I do not think that the collection discusses what might unite women across difference sufficiently. Margaret Wilson does suggest that reassessing “equality” will highlight not only what divides women but what unites us in our political struggles But no-one really discusses how groups of women might join together to challenge the oppressions and coercive economic practices which affect women globally. 

Some of the most interesting contributions include discussions of the differences of race. Manying Ip documents the position of Chinese women by examining immigration policies and how these have negatively affected Chinese women in New Zealand. Radhika Mohanram discusses biculturalism in Aotearoa/New Zealand based on Maori/Pakeha relations, which she argues creates a hierarchy in which the Black immigrant is excluded. Livia Kathe Wittmann analyses 48 interviews with Jewish women on their understanding(s) of Jewish identity and on biculturalism. These women also feel excluded by a bicultural New Zealand and argue for a multicultural one. Anne-Marie Tupuola writes about the conflict experienced by young Samoan women between the traditional culture of their homes and the more liberal cultures outside.

In the field of health, Phillida Bunkle discusses how women’s activism challenged patriarchal medical power and knowledge and also fought for public health services for women. Liz Tully, Rae Daellenbach and Karen Guilliland discuss putting feminist principles into practice through the partnership developed by midwives, sympathetic general practitioners and women within the home birth movement as an alternative to the authoritarian medical model.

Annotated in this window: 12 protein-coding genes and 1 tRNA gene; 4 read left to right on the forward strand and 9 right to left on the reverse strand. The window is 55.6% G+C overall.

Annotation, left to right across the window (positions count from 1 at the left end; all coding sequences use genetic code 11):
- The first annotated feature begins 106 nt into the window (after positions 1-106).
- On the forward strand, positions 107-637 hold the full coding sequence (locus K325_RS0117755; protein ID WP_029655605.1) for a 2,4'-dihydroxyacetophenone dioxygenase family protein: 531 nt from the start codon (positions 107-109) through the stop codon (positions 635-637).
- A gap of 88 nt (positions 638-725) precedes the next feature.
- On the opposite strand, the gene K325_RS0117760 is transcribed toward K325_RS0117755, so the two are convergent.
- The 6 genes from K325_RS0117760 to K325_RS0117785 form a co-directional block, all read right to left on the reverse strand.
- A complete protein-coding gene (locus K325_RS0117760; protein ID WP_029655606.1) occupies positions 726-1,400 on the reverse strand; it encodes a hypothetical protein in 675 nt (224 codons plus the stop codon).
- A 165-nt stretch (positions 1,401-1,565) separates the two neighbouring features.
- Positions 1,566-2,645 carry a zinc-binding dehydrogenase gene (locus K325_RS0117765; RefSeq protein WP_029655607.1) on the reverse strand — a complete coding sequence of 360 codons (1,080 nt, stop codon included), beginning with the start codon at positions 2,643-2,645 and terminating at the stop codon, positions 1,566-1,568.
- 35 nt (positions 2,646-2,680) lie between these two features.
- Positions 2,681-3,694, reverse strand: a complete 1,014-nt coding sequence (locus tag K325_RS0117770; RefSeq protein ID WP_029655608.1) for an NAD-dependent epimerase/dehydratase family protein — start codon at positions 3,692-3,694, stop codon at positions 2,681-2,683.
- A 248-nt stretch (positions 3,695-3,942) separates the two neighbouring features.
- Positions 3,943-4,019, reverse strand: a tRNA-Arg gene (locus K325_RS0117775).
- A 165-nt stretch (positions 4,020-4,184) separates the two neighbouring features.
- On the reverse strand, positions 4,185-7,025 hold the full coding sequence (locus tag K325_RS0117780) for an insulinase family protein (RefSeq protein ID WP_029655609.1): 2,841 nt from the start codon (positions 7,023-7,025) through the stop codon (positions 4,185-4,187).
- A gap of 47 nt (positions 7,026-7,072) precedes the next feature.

The collection will appeal to feminists within academies, to those already schooled in these approaches and willing to read across rather uneven and diverse texts for somewhat unconnected opinions and argument. For more general readers, much of the collection will present a problem. Is this a book for the uninformed to dip into, which will enlighten them on the state of play in New Zealand feminisms?  Will this book answer the questions of the non-specialist interested in discovering what performances of gender mean and what postmodern analysis implies? Is this a book which could introduce would-be students of feminisms to the topics, idly reading in bookstores, or appropriate for courses at Continuing Education or secondary school? Probably not. Without a fairly advanced knowledge of postmodern approaches to feminism(s), some readers may find parts of the book inaccessible. I think it is a stage three – in some cases stage two – university textbook, suitable for students familiar with the basics and able to accept that the diversity of the writing can be read as a positive contribution to the portrayal of “difference” at the level of language and word-crafting.

Alison Laurie teaches in the Women’s Studies Department at Victoria University of Wellington

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Posted in Gender, Non-fiction, Review and Sociology